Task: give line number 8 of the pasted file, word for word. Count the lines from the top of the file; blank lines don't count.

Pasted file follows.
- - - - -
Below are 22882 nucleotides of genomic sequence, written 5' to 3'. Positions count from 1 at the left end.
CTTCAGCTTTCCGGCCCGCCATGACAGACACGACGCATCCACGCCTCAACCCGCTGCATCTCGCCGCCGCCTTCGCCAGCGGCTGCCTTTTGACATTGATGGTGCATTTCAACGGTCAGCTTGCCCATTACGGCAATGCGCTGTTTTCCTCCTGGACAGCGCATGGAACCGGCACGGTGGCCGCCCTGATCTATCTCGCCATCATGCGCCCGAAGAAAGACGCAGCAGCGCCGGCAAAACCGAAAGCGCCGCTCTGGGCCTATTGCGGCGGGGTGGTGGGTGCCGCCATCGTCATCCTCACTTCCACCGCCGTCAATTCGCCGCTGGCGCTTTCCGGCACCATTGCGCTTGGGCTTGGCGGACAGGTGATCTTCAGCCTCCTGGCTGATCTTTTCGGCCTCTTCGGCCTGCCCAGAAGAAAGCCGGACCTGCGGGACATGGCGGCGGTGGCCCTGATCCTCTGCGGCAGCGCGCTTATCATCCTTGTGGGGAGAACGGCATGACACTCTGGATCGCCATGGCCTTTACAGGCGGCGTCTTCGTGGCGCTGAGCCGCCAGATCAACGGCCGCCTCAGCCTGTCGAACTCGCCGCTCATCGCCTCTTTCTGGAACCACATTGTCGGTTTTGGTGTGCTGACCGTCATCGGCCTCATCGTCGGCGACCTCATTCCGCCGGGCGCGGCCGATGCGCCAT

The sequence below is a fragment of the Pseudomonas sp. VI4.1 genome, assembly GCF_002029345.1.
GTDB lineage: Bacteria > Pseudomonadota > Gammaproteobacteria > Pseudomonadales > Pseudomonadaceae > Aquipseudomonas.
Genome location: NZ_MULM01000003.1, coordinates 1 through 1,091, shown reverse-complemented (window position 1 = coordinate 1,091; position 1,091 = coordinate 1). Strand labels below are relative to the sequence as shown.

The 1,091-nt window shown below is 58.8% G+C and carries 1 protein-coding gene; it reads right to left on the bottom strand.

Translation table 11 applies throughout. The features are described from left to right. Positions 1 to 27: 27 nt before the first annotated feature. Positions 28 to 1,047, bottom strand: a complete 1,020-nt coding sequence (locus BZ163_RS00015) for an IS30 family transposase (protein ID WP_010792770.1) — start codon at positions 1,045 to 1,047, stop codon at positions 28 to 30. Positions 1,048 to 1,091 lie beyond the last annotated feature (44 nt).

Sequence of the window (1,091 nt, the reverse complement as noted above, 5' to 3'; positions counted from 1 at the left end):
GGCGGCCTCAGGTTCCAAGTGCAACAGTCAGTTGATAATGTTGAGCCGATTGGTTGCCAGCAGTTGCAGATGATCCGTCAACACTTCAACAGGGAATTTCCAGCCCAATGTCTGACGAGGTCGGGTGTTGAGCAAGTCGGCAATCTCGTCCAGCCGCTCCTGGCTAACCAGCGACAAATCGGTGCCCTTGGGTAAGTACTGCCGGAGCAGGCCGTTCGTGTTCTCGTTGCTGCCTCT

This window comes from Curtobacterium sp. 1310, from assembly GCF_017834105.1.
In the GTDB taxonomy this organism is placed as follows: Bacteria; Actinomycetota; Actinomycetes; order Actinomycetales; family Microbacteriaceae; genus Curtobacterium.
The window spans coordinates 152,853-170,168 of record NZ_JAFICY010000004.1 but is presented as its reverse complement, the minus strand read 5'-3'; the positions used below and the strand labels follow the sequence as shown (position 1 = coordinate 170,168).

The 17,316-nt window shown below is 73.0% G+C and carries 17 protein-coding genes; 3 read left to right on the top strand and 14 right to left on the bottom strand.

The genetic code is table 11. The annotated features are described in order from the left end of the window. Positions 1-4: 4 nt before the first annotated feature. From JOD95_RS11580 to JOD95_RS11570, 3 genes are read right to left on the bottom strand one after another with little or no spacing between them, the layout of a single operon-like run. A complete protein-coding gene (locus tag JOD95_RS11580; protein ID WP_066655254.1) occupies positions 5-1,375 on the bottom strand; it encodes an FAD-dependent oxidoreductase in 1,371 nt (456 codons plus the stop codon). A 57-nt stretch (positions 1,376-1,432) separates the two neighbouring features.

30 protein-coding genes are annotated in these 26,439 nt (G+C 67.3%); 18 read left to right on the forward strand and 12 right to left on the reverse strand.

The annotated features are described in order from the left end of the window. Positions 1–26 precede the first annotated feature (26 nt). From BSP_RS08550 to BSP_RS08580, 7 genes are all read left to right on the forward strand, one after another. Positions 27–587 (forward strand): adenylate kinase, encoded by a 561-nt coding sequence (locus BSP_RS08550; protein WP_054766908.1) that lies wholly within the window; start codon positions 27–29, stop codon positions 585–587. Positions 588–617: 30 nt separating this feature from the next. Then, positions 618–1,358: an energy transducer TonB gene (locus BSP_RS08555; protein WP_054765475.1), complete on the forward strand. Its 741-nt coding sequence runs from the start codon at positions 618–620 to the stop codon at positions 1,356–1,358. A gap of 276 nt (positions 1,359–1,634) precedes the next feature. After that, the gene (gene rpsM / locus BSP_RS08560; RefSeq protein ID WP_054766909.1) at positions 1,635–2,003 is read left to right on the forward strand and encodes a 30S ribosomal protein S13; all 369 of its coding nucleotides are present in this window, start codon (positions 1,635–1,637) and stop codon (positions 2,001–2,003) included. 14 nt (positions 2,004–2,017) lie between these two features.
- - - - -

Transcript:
Sequence of the window (1,091 nt, the reverse complement as noted above, 5' to 3'; positions counted from 1 at the left end):